Sheridan’s script isn’t perfect, however, as I have plenty of issues with the first and final acts of the film. Without Emily Blunt’s character, Soldado really doesn’t have one central figure to follow. This leaves the first act without much focus, and the plot really stumbles a bit since it can be all over the place. Thankfully, the second act really tightens up the focus of the main storyline. The first act may be filled with more action, but the second act allows us to have some insightful and introspective character moments. The final act may lose some audience members though, as Soldado takes a few unexpected twists and turns. I happen to enjoy the climax and denouement, but I understand why others may not like it. The movie may have lost me for the briefest of moments during these climactic reveals, but I understood what the filmmakers were going for, so I fell right back into enjoying the story.



Josh Brolin’s reign over the summer season continues. Though Matt Graver doesn’t quite have the same level of complexity as someone like Thanos, Brolin still delivers a solid performance. Graver is a gruff guy, so Brolin’s performance can be a little one-note at times, but it works since Brolin isn’t the main focus of this story. Graver is more like the Nick Fury of the Sicario world; he pops up and brings certain characters together, but he isn’t the main character himself. I specifically enjoyed how Soldado places Graver into several sticky situations, because seeing him handle difficult decisions shows us a lot about his character. Brolin has just been killing it lately, and I can’t wait to see whatever he gets involved in next.


Though Benicio del Toro had an important role in Sicario, his character is even more prominent in Soldado. I would argue that del Toro’s character, Alejandro Gillick, has become the central protagonist given the fact that he shows the most character growth. We learn a lot about Gillick in Soldado, including his motivations, his morals, and his past, all of which allow us to understand his things from his perspective. Gillick was a mysterious character in Sicario, so I’m glad Soldado took the time to explore his psyche even further. And of course, del Toro’s performance of the character is excellent.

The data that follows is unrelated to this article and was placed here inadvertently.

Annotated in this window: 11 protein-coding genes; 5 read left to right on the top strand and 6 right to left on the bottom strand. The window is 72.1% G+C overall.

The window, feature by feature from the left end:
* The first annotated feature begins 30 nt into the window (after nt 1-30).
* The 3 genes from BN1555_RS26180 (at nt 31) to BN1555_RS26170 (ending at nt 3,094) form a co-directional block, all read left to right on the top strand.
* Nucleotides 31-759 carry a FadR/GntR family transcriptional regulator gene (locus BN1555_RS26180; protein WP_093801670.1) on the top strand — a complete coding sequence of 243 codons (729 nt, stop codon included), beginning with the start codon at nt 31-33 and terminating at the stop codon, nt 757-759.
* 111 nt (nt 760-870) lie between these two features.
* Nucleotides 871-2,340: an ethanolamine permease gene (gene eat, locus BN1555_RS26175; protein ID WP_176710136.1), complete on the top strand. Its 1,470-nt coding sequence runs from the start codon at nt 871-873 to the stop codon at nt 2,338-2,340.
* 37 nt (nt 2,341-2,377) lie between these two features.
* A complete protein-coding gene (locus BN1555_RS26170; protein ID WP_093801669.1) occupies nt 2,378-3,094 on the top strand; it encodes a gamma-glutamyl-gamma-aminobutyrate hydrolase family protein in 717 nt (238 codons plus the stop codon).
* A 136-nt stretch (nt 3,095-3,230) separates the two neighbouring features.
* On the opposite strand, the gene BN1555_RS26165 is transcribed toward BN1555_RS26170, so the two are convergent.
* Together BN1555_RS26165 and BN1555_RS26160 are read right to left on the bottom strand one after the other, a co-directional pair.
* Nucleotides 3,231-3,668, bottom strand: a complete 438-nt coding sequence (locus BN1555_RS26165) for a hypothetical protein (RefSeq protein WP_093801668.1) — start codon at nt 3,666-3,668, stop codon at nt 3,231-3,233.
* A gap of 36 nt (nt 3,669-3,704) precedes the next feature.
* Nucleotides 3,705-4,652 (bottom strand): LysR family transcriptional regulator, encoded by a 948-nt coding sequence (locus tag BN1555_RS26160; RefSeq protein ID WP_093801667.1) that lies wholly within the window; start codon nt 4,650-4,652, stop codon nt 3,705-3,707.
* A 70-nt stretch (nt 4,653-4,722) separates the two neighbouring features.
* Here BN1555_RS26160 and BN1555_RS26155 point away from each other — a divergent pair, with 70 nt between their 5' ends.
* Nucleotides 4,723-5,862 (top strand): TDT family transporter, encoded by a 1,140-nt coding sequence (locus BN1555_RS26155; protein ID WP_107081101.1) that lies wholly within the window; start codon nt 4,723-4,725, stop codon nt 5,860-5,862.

But the standout performance didn’t come from either Brolin and del Toro, it came young actress Isabela Moner. Most people may recognize Moner as the young girl from Transformers: The Last Knight, but this portrayal blows that performance out of the water. Moner gives Soldado a layer of heart that I honestly didn’t expect. I was worried that the absence of Emily Blunt’s character would hurt the narrative and make Soldado feel like a mindless action flick, but that is not the case here. Moner clearly picks up the emotional heft that Emily Blunt’s absence leaves behind. Her character, Isabela Reyes, is clearly the crux of the entire movie. The fact that Moner held her own against veterans like Brolin and del Toro is just all the more impressive.


Unfortunately, I wasn’t as satisfied with the other additional cast members. Matthew Modine and Catherine Keener didn’t add much to the overall narrative. Their characters seem to exist solely to place obstacles in the way of our protagonists. Which is fine, I suppose, since something has to move the plot along after all. It’s just a shame that talents like Modine and Keener were left wasted since they didn’t have a large presence in the movie anyway.


If you enjoyed the first Sicario at all, then you may find Soldado is worth checking out. This is a violent, pulpy, raw, and gritty action film that feels grounded, and even has an unexpected amount of heart. The performances, the writing, and the action all make Soldado a fantastic sequel. Even if you’ve never seen Sicario before, Sicario: Day of the Soldado is a great film that can stand entirely on its own. I was skeptical about seeing Sicario sequels at first, but now I can’t wait to see what future installments may look like.




Sicario: Day of the Soldado will be released in theaters on June 29, 2018.